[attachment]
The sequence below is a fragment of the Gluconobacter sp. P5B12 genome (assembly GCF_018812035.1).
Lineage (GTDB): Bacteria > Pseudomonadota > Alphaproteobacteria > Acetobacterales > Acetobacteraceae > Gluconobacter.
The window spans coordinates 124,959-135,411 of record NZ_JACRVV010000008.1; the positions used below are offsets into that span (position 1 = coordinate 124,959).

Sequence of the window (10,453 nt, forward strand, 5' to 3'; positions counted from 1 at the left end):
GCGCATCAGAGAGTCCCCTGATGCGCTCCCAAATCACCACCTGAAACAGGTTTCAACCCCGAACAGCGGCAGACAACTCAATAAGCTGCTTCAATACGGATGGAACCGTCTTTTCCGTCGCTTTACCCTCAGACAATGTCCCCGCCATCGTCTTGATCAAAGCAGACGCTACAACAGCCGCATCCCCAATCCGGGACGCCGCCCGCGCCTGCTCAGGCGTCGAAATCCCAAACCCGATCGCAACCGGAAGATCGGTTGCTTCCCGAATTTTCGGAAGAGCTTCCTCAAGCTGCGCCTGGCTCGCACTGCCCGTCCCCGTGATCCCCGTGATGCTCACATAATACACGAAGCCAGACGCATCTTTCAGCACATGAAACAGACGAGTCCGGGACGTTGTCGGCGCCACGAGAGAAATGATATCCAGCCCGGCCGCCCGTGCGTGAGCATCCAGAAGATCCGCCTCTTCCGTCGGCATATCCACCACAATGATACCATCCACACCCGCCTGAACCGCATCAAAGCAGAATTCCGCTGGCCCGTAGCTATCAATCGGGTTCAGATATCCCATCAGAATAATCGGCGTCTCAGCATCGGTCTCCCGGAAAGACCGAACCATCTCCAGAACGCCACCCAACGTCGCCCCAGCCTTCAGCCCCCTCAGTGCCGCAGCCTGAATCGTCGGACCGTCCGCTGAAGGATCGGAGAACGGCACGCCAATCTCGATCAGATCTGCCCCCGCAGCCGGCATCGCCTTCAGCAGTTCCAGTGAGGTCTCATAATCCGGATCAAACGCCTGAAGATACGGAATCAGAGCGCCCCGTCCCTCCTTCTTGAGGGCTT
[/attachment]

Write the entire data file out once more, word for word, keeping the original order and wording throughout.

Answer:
The sequence below is a fragment of the Gluconobacter sp. P5B12 genome (assembly GCF_018812035.1).
Lineage (GTDB): Bacteria > Pseudomonadota > Alphaproteobacteria > Acetobacterales > Acetobacteraceae > Gluconobacter.
The window spans coordinates 124,959-135,411 of record NZ_JACRVV010000008.1; the positions used below are offsets into that span (position 1 = coordinate 124,959).

Sequence of the window (10,453 nt, forward strand, 5' to 3'; positions counted from 1 at the left end):
GCGCATCAGAGAGTCCCCTGATGCGCTCCCAAATCACCACCTGAAACAGGTTTCAACCCCGAACAGCGGCAGACAACTCAATAAGCTGCTTCAATACGGATGGAACCGTCTTTTCCGTCGCTTTACCCTCAGACAATGTCCCCGCCATCGTCTTGATCAAAGCAGACGCTACAACAGCCGCATCCCCAATCCGGGACGCCGCCCGCGCCTGCTCAGGCGTCGAAATCCCAAACCCGATCGCAACCGGAAGATCGGTTGCTTCCCGAATTTTCGGAAGAGCTTCCTCAAGCTGCGCCTGGCTCGCACTGCCCGTCCCCGTGATCCCCGTGATGCTCACATAATACACGAAGCCAGACGCATCTTTCAGCACATGAAACAGACGAGTCCGGGACGTTGTCGGCGCCACGAGAGAAATGATATCCAGCCCGGCCGCCCGTGCGTGAGCATCCAGAAGATCCGCCTCTTCCGTCGGCATATCCACCACAATGATACCATCCACACCCGCCTGAACCGCATCAAAGCAGAATTCCGCTGGCCCGTAGCTATCAATCGGGTTCAGATATCCCATCAGAATAATCGGCGTCTCAGCATCGGTCTCCCGGAAAGACCGAACCATCTCCAGAACGCCACCCAACGTCGCCCCAGCCTTCAGCCCCCTCAGTGCCGCAGCCTGAATCGTCGGACCGTCCGCTGAAGGATCGGAGAACGGCACGCCAATCTCGATCAGATCTGCCCCCGCAGCCGGCATCGCCTTCAGCAGTTCCAGTGAGGTCTCATAATCCGGATCAAACGCCTGAAGATACGGAATCAGAGCGCCCCGTCCCTCCTTCTTGAGGGCTT